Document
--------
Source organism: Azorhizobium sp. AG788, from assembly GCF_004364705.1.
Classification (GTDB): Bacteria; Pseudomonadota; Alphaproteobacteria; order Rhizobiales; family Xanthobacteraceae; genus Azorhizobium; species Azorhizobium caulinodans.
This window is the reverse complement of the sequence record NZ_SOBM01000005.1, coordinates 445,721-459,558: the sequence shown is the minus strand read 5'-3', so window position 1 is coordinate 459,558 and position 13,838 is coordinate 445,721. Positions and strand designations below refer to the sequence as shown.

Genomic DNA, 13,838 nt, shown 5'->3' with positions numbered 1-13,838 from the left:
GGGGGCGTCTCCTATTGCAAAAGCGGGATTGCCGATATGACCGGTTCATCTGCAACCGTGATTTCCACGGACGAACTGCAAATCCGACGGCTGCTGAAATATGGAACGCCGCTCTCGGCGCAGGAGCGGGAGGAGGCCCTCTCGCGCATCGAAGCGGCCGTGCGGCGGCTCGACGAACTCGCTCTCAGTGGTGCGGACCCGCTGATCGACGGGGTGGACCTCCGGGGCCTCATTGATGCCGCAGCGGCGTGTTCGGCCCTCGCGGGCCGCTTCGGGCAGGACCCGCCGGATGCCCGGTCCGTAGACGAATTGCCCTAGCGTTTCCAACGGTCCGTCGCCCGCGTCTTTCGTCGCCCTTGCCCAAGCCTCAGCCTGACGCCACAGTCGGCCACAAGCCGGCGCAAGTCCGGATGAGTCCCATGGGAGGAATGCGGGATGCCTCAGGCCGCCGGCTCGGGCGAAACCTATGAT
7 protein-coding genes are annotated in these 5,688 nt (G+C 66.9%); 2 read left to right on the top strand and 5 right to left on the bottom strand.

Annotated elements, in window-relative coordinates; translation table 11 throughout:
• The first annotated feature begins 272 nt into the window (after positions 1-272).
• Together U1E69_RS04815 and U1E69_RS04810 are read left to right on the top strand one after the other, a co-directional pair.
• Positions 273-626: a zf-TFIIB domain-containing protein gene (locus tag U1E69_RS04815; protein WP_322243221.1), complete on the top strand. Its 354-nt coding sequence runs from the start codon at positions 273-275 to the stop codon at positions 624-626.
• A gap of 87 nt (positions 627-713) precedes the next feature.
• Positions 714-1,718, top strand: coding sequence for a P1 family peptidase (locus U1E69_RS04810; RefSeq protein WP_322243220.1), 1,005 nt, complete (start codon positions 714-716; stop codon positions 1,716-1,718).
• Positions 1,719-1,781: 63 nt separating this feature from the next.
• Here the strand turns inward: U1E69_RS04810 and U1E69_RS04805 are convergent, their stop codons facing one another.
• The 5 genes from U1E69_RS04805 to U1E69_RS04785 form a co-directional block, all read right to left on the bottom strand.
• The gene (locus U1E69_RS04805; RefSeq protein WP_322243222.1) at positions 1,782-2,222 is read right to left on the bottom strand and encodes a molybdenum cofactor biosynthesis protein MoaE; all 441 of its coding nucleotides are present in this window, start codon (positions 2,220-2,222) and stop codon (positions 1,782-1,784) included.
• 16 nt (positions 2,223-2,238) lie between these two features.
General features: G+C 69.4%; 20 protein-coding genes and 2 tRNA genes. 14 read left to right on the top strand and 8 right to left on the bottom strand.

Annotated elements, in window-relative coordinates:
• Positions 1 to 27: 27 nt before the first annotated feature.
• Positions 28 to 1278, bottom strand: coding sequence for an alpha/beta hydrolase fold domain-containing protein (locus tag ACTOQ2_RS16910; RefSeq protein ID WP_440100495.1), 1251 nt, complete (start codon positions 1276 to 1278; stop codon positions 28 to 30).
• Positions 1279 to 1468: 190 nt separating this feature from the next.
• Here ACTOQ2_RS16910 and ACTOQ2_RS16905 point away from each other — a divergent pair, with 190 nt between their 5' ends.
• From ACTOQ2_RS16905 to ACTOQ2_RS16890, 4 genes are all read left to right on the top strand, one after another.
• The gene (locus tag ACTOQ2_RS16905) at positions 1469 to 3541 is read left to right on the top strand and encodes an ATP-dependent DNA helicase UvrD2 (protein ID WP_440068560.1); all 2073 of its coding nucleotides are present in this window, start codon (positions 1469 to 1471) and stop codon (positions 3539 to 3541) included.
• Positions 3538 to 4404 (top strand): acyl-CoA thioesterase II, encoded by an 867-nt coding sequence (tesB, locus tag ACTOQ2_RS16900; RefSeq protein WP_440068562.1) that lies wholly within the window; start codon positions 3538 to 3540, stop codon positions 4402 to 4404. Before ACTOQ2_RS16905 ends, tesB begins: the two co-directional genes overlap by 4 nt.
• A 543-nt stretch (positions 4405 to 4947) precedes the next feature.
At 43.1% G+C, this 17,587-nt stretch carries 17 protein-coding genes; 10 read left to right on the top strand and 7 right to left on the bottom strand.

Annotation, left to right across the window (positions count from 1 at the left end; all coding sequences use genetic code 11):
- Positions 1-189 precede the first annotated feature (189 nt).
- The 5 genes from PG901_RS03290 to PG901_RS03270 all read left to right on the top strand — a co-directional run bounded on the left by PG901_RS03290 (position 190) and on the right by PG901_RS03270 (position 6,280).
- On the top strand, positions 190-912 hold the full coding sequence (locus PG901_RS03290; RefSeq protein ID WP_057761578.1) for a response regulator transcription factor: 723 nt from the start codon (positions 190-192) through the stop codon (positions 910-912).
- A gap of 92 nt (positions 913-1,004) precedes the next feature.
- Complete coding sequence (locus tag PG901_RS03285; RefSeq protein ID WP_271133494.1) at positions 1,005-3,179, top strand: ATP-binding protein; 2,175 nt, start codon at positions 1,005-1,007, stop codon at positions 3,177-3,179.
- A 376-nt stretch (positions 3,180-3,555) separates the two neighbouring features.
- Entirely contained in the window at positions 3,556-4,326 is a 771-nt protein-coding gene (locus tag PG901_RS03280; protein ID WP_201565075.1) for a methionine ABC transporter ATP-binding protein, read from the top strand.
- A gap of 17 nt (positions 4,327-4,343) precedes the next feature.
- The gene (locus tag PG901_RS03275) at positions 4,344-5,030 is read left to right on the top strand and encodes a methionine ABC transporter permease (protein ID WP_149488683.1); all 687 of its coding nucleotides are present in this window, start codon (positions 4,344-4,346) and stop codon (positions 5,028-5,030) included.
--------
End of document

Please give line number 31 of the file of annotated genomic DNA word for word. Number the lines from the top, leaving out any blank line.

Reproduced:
- The 5 genes from PG901_RS03290 to PG901_RS03270 all read left to right on the top strand — a co-directional run bounded on the left by PG901_RS03290 (position 190) and on the right by PG901_RS03270 (position 6,280).